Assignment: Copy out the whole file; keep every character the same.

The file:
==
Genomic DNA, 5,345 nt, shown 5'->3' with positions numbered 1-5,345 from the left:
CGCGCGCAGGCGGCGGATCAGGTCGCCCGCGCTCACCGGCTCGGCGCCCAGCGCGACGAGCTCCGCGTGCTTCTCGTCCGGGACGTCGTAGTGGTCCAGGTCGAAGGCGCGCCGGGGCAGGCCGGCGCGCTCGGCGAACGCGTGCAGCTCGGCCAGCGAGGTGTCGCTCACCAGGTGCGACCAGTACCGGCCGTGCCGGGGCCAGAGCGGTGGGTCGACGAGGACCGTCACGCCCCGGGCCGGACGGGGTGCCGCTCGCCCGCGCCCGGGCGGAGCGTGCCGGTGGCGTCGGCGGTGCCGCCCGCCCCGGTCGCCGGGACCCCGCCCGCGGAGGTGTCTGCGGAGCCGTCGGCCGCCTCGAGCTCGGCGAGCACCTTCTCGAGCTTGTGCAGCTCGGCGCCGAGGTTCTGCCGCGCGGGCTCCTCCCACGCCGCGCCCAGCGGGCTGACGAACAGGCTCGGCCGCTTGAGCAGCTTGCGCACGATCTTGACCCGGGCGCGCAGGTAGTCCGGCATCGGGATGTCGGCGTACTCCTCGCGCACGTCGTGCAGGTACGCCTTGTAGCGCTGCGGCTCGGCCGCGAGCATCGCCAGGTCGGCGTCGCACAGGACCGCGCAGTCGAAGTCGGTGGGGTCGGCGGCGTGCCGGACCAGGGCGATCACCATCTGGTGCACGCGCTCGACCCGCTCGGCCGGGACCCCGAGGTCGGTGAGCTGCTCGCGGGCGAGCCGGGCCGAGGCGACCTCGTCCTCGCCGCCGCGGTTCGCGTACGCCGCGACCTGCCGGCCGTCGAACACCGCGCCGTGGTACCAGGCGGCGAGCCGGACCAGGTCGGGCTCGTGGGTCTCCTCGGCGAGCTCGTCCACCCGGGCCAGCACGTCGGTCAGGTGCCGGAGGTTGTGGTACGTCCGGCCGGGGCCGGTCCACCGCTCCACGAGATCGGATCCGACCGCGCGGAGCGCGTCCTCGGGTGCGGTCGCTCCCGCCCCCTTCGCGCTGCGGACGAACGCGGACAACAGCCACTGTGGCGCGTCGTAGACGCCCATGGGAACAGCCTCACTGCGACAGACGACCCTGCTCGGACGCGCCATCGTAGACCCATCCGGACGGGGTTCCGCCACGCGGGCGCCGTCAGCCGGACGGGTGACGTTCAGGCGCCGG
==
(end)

Genomic DNA, 5,345 nt, shown 5'->3' with positions numbered 1-5,345 from the left:
CGCGCGCAGGCGGCGGATCAGGTCGCCCGCGCTCACCGGCTCGGCGCCCAGCGCGACGAGCTCCGCGTGCTTCTCGTCCGGGACGTCGTAGTGGTCCAGGTCGAAGGCGCGCCGGGGCAGGCCGGCGCGCTCGGCGAACGCGTGCAGCTCGGCCAGCGAGGTGTCGCTCACCAGGTGCGACCAGTACCGGCCGTGCCGGGGCCAGAGCGGTGGGTCGACGAGGACCGTCACGCCCCGGGCCGGACGGGGTGCCGCTCGCCCGCGCCCGGGCGGAGCGTGCCGGTGGCGTCGGCGGTGCCGCCCGCCCCGGTCGCCGGGACCCCGCCCGCGGAGGTGTCTGCGGAGCCGTCGGCCGCCTCGAGCTCGGCGAGCACCTTCTCGAGCTTGTGCAGCTCGGCGCCGAGGTTCTGCCGCGCGGGCTCCTCCCACGCCGCGCCCAGCGGGCTGACGAACAGGCTCGGCCGCTTGAGCAGCTTGCGCACGATCTTGACCCGGGCGCGCAGGTAGTCCGGCATCGGGATGTCGGCGTACTCCTCGCGCACGTCGTGCAGGTACGCCTTGTAGCGCTGCGGCTCGGCCGCGAGCATCGCCAGGTCGGCGTCGCACAGGACCGCGCAGTCGAAGTCGGTGGGGTCGGCGGCGTGCCGGACCAGGGCGATCACCATCTGGTGCACGCGCTCGACCCGCTCGGCCGGGACCCCGAGGTCGGTGAGCTGCTCGCGGGCGAGCCGGGCCGAGGCGACCTCGTCCTCGCCGCCGCGGTTCGCGTACGCCGCGACCTGCCGGCCGTCGAACACCGCGCCGTGGTACCAGGCGGCGAGCCGGACCAGGTCGGGCTCGTGGGTCTCCTCGGCGAGCTCGTCCACCCGGGCCAGCACGTCGGTCAGGTGCCGGAGGTTGTGGTACGTCCGGCCGGGGCCGGTCCACCGCTCCACGAGATCGGATCCGACCGCGCGGAGCGCGTCCTCGGGTGCGGTCGCTCCCGCCCCCTTCGCGCTGCGGACGAACGCGGACAACAGCCACTGTGGCGCGTCGTAGACGCCCATGGGAACAGCCTCACTGCGACAGACGACCCTGCTCGGACGCGCCATCGTAGACCCATCCGGACGGGGTTCCGCCACGCGGGCGCCGTCAGCCGGACGGGTGACGTTCAGGCGCCGG